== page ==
Sorry I haven’t updated all term. It’s been a mad last term, as any teacher can sympathise with.
Because of the madness of this term, instead of going week by week, each post will concentrate on a project I did with the kids. With special days, camps, transition days, my term planner got adjusted so many times to keep up, going week by week doesn’t seem feasible anymore.
So, let’s recap. The Prep-Gr 4s last term did animation. This term they are doing Video Production. One of the projects I did this term, the Instructional Videos and the Trailers that I did with the Gr 5-6s, this term I did with the Gr 3-4s. If you would like to read about that, you can find my post on Instructional Videos here and my post on Trailers here.
The Gr5-6s upgraded to doing “Post Production”. This refers to motion graphics, audio mixing, green screen work and video effects. The only one we didn’t get into was audio mixing, but that might work well next year when the Gr 5s become Gr 6s and I’m on the look out for new projects.
Anyway, going way back to the start of the term, it was time to start my video production unit to the younger grades. The Preps-Gr 4s spent this session looking at a more basic version of the PowerPoint I used last term with the older kids.
Instead of looking at the different stages of production when shooting a movie, though, we looked at the different genres that make up the world of movies.
I went through a list of genres, explaining what kind of movies fit into them. We made the connection that movies and genres are like books and text types. We also discussed how many movies can have several different genres.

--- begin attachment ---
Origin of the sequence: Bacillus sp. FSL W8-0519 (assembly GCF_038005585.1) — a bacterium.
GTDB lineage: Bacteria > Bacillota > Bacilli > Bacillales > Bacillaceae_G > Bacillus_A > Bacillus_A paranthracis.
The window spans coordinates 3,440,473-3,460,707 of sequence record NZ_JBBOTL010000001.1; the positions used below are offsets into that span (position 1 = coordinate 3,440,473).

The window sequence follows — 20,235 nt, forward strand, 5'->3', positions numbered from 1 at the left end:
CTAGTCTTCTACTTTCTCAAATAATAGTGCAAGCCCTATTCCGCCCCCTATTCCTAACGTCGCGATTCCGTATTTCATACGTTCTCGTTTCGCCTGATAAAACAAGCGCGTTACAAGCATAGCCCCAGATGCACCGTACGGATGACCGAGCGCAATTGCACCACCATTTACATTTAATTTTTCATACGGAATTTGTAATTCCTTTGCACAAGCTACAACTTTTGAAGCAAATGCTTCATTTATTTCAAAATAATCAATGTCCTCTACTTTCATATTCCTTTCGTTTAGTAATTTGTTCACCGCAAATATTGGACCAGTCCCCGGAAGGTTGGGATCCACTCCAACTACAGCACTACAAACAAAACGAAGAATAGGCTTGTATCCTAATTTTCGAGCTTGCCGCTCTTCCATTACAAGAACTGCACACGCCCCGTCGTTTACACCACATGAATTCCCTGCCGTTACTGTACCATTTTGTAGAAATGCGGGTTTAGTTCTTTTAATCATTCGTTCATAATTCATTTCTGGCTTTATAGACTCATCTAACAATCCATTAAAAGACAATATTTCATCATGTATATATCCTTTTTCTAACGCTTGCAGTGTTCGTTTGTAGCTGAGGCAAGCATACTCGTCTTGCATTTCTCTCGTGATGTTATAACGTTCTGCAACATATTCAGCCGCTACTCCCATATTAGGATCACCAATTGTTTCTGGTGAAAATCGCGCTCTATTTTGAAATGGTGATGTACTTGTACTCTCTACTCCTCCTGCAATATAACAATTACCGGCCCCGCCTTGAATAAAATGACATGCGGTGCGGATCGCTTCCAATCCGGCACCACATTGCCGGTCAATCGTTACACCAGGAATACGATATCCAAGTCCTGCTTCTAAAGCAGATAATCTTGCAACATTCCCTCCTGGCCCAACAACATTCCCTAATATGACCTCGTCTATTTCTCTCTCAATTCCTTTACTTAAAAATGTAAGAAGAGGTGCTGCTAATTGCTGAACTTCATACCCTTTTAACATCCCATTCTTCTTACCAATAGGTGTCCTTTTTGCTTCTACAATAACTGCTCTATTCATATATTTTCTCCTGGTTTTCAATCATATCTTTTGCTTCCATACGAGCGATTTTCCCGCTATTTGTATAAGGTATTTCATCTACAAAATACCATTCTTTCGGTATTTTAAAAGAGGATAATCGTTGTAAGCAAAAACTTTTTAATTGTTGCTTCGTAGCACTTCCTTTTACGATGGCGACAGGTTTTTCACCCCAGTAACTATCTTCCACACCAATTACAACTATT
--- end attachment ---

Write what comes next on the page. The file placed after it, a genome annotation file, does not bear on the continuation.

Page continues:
I then asked them to nominate some of their favourite movies according to the genre I put up on the screen. Finally, I made a game where I had several movie clips that I played and asked them what genre they thought the movie belonged to. Again, I stressed, there were more than one answer for most of them.
The kids had fun sharing their favourite movies and why. Before the lesson finished, I said to them that I want to get them to start thinking of movies more analytically. Previously, they had just been consumers. Now I want them to watch and to wonder how movies are made – how they’re shot, how they’re edited and how effects, stunts and music go toward the final product. Even at this young age, even to have an inkling that a lot of work goes into these movies, and it doesn’t just happen by magic, will help students think about and plan their video projects better.